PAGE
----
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Oilers top Sharks 3-2 in shootout

by Eric Gilmore
SAN JOSE – San Jose coach Todd McLellan returned to the bench Tuesday night after missing three games with a concussion, but the Edmonton Oilers spoiled his rink-side view.

Sam Gagner beat Sharks goaltender Antti Niemi to his glove side in the second round for the only goal in the tiebreaker as the Oilers earned a 3-2 victory at HP Pavilion. Edmonton sealed it when goaltender Devan Dubnyk rejected Sharks defenseman Brent Burns.
The Sharks lost their third straight game but earned a point and remained in eighth place in the Western Conference playoff race with 74 points; they are even with Los Angeles and Colorado but have played 65 games to 66 for Los Angeles and 68 for Colorado. San Jose went 1-2-1 on a four-game homestand and begins a four-game trip Thursday night in Dallas.

"It would have felt better if we would have come out on the winning end, but it was nice to be back there again and feel like you're part of the team," said McLellan, who had been out since being hit hard in the head by a stick during the Sharks' 4-3 loss at Minnesota on Feb. 26. "(It) wasn't an easy night. I probably wasn't sharp enough in some areas, but I do feel better and excited about going on the road trip with the team."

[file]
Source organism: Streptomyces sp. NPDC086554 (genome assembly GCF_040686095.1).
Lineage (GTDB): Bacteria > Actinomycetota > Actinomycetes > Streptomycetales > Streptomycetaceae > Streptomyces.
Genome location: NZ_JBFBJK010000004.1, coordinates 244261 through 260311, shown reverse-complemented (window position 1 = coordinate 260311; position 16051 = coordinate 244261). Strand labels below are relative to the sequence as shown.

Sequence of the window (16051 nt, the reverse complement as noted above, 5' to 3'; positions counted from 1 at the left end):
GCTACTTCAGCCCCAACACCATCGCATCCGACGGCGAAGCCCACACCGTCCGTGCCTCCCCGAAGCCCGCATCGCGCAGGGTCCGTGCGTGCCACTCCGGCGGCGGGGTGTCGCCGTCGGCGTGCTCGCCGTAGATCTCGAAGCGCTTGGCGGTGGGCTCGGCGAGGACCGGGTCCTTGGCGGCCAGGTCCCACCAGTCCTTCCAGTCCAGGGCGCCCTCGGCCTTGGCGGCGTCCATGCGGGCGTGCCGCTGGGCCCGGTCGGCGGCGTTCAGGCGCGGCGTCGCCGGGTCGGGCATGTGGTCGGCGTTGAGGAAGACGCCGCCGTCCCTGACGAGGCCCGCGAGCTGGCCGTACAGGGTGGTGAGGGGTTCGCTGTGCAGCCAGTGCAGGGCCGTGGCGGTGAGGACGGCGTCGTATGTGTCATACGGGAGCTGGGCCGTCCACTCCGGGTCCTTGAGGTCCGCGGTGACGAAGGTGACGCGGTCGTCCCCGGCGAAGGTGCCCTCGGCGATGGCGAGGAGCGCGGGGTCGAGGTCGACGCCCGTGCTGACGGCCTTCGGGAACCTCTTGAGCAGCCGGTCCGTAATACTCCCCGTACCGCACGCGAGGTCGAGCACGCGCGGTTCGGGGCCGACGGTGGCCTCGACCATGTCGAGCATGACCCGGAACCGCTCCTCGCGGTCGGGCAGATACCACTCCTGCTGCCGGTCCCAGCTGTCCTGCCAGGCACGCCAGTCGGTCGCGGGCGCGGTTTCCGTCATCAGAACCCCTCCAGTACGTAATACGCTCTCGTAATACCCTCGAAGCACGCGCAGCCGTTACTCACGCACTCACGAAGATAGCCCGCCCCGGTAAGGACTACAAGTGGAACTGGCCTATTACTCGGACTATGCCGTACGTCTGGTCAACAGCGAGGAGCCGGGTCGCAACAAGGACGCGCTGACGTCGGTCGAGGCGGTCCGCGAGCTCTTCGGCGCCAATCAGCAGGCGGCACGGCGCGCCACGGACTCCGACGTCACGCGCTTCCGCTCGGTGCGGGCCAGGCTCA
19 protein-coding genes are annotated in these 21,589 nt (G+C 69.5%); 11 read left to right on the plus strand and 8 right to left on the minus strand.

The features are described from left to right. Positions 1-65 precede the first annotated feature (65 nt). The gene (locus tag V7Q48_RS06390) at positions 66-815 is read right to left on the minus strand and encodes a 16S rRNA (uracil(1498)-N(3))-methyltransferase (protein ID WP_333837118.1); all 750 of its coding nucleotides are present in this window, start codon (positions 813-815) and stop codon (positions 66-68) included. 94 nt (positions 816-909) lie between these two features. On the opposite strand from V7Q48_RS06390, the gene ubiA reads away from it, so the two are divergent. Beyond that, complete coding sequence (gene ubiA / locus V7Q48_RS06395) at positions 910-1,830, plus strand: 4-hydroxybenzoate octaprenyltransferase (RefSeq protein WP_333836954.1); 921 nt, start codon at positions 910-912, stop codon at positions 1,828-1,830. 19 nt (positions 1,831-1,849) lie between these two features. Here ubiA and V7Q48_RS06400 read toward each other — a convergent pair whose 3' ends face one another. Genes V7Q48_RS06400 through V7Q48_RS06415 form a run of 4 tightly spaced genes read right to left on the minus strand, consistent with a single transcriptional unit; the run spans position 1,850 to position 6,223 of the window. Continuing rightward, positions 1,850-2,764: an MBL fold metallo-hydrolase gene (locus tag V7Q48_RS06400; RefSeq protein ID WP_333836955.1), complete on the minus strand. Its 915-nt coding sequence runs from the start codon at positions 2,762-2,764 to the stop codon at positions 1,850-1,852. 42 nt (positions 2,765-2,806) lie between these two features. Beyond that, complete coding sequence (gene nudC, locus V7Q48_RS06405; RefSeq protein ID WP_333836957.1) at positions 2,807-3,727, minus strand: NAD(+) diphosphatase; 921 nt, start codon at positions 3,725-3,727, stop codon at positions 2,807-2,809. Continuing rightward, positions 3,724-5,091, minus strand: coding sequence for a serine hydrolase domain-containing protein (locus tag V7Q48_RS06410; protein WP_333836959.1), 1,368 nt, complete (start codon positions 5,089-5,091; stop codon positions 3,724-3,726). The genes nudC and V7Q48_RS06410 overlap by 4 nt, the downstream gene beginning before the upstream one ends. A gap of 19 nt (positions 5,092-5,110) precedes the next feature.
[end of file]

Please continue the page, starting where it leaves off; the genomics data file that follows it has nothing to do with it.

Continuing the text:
Jordan Eberle and Ryan Smyth scored Edmonton's goals, while Jim Vandermeer and Ryane Clowe scored for the Sharks.

Edmonton was coming off a 4-2 loss Monday night at Anaheim and entered the game with a League-low 20 points on the road despite winning three of its past four road games. Make it four out of five road wins now, this one against a Sharks team that's fighting desperately to get out of its funk.

"They come hard," Gagner said of the Sharks. "They don't really give you much. I think that's the biggest thing you notice out there is the speed of the game. We just wanted to continue to play the right way. We felt like we did some good things in Anaheim and we wanted to continue to work on those principles, and we were able to come out with the win, which feels pretty good."

The outcome came down to two shots in the shootout. Gagner beat Niemi, and Dubnyk, who is familiar with Burns, denied the Sharks' skilled defenseman.

"I've played a couple world championships with him," Dubnyk said of Burns. "I know he used to be a forward, but he's a pretty high skilled defenseman. He's got an absolute cannon of a shot and some pretty good hands on him, too. I think he fumbled the puck a little bit. I certainly wasn't surprised to see him out there."

San Jose and Edmonton had split the first two games of their series, with the Sharks winning 3-2 in San Jose then the Oilers winning 2-1 in a shootout at Edmonton.

The Sharks have now lost nine of their past 11 games, seven of those losses in regulation.

"You definitely have to work your way out of slumps like this," Sharks captain Joe Thornton said. "We did a good job tonight. We worked hard. That's all we can do is keep working and hopefully the hockey gods will be kind to us the next few games."

Sharks forward Joe Pavelski nearly won it with under 15 seconds left in regulation on a breakaway, but Dubnyk stopped his blast from the left circle.
The Sharks and Oilers battled to a 2-2 through two periods. Both teams had chances to break the tie midway through the third when Edmonton went on its only power play and San Jose its only two of the game – including a 41-second stint with a 5-on-3 advantage – but neither team could cash in.